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From Alex Blewitt <Alex.Blew...@ioshq.com>
Subject Re: [JavaMail] re-engineering of JavaMail from specs?
Date Tue, 12 Aug 2003 19:41:30 GMT
>> So, in order to meet the specs, which should I follow? Should I 
>> provide
>> all public  methods listed in the API documentation, or just those 
>> that
>> are directly mentioned in the PDF? My fear is that if I do the latter,
>> then we'll end up failing the TCK since it won't have all the methods
>> the TCK is expecting.
>
> Although I still have *huge* reservations about the quantity of work 
> you are
> taking on, and how worthwhile it will actually turn out to be, I'm 
> afraid
> that think you have to do both or nothing. You'll have to abide by 
> both the
> javadocs and the descriptive specification.
> Anyone using your clone of javaMail will expect it to honour Sun's
> documentation in *exactly* the way they would the published API.

Yes, but the question I have is whether I can legally read Sun's API 
and then write an implementation of it. I'm not going to touch the 
source code, but there isn't any way of creating a JavaMail 
implementation using the PDF Spec alone; it simply doesn't provide 
enough code.

I was also working on it in stages; first, get the abstract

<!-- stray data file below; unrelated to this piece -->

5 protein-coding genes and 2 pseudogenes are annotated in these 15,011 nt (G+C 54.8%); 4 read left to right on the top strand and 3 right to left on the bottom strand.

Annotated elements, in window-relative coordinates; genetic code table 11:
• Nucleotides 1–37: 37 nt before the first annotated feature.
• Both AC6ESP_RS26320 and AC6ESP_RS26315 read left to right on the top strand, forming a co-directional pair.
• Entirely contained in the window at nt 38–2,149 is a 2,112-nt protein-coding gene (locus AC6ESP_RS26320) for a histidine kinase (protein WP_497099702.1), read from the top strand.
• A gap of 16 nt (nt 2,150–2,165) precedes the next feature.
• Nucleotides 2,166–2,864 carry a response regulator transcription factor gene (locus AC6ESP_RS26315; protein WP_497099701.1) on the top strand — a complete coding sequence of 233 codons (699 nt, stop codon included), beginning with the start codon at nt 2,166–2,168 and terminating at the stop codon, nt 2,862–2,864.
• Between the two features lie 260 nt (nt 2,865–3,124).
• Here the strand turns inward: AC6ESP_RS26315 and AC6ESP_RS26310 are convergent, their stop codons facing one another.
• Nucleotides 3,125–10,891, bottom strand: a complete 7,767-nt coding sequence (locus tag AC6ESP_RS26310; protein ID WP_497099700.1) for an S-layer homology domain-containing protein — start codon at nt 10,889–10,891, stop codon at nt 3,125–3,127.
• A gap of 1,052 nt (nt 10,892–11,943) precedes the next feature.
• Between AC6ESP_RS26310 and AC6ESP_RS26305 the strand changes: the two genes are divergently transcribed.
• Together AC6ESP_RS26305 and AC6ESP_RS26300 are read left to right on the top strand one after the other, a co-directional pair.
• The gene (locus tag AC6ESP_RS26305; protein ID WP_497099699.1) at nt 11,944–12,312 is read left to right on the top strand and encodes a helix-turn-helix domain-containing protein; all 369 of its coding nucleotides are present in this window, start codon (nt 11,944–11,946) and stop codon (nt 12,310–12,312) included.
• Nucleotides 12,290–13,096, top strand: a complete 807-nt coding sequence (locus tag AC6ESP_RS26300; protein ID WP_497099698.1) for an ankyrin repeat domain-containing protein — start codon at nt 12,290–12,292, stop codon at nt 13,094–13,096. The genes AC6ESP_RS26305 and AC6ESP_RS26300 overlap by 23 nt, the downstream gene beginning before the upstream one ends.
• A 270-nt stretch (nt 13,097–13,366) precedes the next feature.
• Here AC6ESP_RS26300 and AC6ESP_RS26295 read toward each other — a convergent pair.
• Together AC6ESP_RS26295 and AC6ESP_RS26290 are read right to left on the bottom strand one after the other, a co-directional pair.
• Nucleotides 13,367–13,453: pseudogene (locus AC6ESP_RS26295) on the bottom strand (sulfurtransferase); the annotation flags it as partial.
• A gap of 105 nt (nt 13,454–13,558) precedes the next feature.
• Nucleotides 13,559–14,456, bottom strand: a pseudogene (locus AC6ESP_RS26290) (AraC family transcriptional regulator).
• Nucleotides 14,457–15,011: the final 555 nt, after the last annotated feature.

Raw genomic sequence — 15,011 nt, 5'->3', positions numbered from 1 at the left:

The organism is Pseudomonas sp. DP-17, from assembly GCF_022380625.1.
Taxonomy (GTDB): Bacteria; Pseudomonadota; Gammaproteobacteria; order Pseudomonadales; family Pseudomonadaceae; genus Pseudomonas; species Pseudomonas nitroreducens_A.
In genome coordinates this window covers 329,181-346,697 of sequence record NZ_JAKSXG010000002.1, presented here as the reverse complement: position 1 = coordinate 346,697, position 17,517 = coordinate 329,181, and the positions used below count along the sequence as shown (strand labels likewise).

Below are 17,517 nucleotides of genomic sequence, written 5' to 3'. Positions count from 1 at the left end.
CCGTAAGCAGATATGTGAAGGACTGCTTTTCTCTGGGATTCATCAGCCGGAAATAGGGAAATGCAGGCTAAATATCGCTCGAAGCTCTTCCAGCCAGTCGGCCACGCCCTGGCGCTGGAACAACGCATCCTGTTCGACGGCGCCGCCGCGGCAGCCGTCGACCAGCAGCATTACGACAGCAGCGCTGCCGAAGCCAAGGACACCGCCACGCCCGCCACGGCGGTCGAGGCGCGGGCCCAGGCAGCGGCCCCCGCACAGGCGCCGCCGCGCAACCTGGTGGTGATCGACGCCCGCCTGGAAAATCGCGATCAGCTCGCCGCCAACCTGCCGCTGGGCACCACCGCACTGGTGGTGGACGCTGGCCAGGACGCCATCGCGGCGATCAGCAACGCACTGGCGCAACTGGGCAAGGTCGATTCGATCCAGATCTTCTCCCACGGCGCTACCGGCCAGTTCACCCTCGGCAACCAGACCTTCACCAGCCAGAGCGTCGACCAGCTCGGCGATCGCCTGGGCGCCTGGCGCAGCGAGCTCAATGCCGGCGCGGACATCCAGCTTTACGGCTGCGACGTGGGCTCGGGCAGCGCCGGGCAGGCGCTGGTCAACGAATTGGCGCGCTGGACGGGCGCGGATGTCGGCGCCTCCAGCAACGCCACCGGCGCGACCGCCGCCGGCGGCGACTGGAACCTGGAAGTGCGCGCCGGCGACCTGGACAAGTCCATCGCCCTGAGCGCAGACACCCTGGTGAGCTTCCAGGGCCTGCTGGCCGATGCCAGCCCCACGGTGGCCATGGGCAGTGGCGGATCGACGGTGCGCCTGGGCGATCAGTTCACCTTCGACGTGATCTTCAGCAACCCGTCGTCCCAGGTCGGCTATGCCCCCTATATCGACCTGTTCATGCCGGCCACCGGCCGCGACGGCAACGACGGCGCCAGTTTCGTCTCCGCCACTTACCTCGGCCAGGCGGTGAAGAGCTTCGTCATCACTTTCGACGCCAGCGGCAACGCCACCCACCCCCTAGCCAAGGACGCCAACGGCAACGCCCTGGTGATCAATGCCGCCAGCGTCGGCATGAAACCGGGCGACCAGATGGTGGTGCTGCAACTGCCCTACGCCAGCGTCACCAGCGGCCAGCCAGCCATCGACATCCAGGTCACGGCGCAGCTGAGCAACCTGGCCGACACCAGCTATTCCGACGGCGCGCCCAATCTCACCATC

classes/interfaces together for the API, and then work on the 
implementation for validation etc, sending mail. As I mentioned 
previously, I have some mail implementation classes kicking around from 
before so I have something to work with -- alternatively, there's some 
stuff in the JAMES implementation which may work.

> IMO anything else is deviating from the API spec, and probably ought 
> to be
> discussed and agreed first.

I agree completely -- the JavaMail has some glitches, but needs to be 
there 'warts and all'. I've been thinking what I like/don't like in the 
API, and have been coming to the conclusion that either JavaMail can 
sit on the AlexMailAPI, or vice versa. (The advantage of the latter 
means that it should be portable to other servers as well.)

But at a first cut, I was looking at JavaMail in itself, without any 
extensions to that API.

> After all there is still some lack of clarity about how far this 
> project is
> about creating a "pure" implementation and how much it is open to
> enhancements, and that's just with regard to implementations and the 
> "clean
> room" re-creation of interfaces, never mind what you are proposing, 
> which is
> a fully blown re-creation of existing API classes, without (because I
> believe it is expressly prohbited by the licence) reverse engineering 
> or
> reference to the source code.

This is my problem; how can I implement the JavaMail API in a way that 
is legally acceptable by the ASF? Is taking the signatures from the API 
documentation legally the right way to go? Otherwise I don't see how 
this would be possible.

Obviously, I'm not using reverse engineering or using the source to do 
the implementation; on the other hand, I'm also not bothering with 
JavaDoc since I'm assuming that people know how to use it and it's just 
the implementation that's required :-)

I also belive that whilst they are documented, the com.sun 
implementations do not form part of the API and therefore shouldn't be 
cloned. I don't know if that's a right decision or not.

Alex.


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